Everyone who emails a picture in by 11:59pm EST on 10/30/2009 is going to get an email from us at 12am, Halloween morning with an exclusive link and login info to read the entire first chapter of Volume Two!
Now, let’s say you’re near one of the three remaining signing stops listed below. If you come by and pick up a copy of the book, or bring your copy to be signed, not only will we take down your email so you get a link to the exclusive preview, but you’ll also get an exclusive, signed print created by Alex just for this Halloween tour! Mark these dates on your calenders:
Oct. 24, 12-4 p.m.
Brave New Worlds Comics
45 North Second Street
Philadelphia, PA 19106
Oct. 28, 4-7 p.m.
Jim Hanley’s Universe (with special guest Mark Smylie! Others TBA…)
4 West 33rd St.
New York, NY 10001
O’Shea: Zombies have increasingly become a popular go-to element in films and comics for years. In deciding to tap into zombies for your story, what approach did you take that you felt make it more unique than most storytellers?
Tapalansky: It was all about re-evaluating the standard conventions behind zombie stories. I began to pick and poke and prod pop culture zombie lore and look at it from different angles. What if things happened slower? So slowly even, that the very nature of the problem wouldn’t even come to light for the general populace of a small city until months after it began? How would the city handle it? How would certain types of people approach it? What was causing it? These initial questions ultimately led to a new take on the very concept of a zombie uprising – one which might not offer any kind of pattern or reason for spreading, where somebody walking down the street would simply fall down and minutes later get up again, now changed. What would happen if we explored all of these questions through a mystery/noir lens?
There’s a certain horror in not knowing what’s going on around you and it’s very different from the fight/flight horror that comes from exploring a mass uprising of undead. It’s a very real feeling we experience in life without something so fantastic as zombies involved. In a situation like this, where we explore the city of Park Falls over the course of a full year, our characters have time to think about what this might mean as they grapple with the headier concepts of science vs. religion, reconciling old shortcomings and mistakes, and trying to evolve and grow as you see your city and world decomposing slowly, all the while still fighting to understand the core of the problem and overcome it before it’s too late.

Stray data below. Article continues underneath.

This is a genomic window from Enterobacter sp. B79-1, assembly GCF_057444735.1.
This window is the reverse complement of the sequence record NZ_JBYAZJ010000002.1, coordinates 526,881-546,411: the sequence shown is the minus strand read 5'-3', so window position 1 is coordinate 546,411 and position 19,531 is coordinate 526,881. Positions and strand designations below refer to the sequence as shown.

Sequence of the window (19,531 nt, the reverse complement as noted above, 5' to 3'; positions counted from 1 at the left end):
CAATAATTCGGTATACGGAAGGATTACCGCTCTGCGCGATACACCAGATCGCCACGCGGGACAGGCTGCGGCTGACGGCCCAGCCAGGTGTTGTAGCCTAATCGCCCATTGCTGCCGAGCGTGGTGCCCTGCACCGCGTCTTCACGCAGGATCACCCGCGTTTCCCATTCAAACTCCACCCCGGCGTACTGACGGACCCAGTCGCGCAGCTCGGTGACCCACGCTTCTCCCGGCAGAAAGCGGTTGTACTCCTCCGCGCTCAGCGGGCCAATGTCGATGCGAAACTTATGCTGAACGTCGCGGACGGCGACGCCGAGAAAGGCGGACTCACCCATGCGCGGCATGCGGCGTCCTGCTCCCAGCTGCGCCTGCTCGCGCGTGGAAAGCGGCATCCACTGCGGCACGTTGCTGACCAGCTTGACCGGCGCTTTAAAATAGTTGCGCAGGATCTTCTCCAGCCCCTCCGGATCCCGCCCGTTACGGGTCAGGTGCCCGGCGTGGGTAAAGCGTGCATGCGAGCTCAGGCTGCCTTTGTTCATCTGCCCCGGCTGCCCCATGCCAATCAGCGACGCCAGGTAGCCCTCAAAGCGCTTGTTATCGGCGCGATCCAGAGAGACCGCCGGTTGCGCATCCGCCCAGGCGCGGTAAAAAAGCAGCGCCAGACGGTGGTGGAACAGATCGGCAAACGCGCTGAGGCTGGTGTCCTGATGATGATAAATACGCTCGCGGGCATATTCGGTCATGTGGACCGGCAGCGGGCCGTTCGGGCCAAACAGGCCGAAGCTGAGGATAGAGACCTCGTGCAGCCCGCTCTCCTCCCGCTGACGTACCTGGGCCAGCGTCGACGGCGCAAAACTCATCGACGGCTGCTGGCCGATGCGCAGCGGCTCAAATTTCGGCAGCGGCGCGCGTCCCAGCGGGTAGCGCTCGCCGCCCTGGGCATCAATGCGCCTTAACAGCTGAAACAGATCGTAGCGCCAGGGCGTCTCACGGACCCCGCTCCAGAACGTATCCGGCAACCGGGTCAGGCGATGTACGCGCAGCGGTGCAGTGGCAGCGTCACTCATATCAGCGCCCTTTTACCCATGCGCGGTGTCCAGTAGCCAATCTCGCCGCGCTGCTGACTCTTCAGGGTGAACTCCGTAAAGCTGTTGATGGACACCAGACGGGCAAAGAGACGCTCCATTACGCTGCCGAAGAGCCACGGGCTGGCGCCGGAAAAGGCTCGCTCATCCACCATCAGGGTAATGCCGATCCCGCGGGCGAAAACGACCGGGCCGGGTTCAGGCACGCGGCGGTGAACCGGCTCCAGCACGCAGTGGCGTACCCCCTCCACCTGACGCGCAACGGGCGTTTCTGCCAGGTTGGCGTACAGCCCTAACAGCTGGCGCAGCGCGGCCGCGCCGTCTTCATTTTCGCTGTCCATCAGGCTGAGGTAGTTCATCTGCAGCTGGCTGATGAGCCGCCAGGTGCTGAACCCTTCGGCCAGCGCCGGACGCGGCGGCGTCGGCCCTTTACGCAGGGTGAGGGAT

Eckman-Lawn: From day one Nick made it clear to me that he didn’t want this to be like any other zombie story and I think he’s delivering in spades. He’s being pretty fearless about breaking established rules and attacking concepts you aren’t used to seeing in zombie stories.
O’Shea: Alex, how did you develop your art style? Nick, what about Alex’s art made you want to work with him?
Eckman-Lawn: Man, I kind of wish I knew that myself. It’s hard to say how it all came together since I’ve been muddling through trying to figure things out as I go, but I wanted a solution that used drawing, photo and a lot of the heavy texture that I love in painting. I have to admit; a big “a-ha” moment for me was finding the more fine-art minded comic guys like Ashley Wood, Dave McKean, Bill Sienkiewicz. All the dudes you could probably guess I would love from looking at my work. Also, a big part of making pictures for me, and this is going to sound a little cheesy, is just conveying emotion through images, so I try pretty hard to capture something with every page. Every panel if I can.
Tapalansky: Alex’s art has a certain life to it, something tangible and emotional. Just looking at his illustration work at the time I was working on Awakening was enough to know that he would not only get it, but be able to bring it to life. He’s able to infuse every page with a creeping, bleeding sense of atmosphere and horror, whether it’s a character alone in an alley with shadows creeping all around or two characters talking out in the daylight.
O’Shea: Any final thoughts?
Tapalansky: Folks who want to follow us online and keep up with what we’re getting up to can find us at the following haunts:
Alex Eckman-Lawn’s Blog
Eckman-Lawn: Thanks, this was fun. Come meet us, we’re even more charming in person.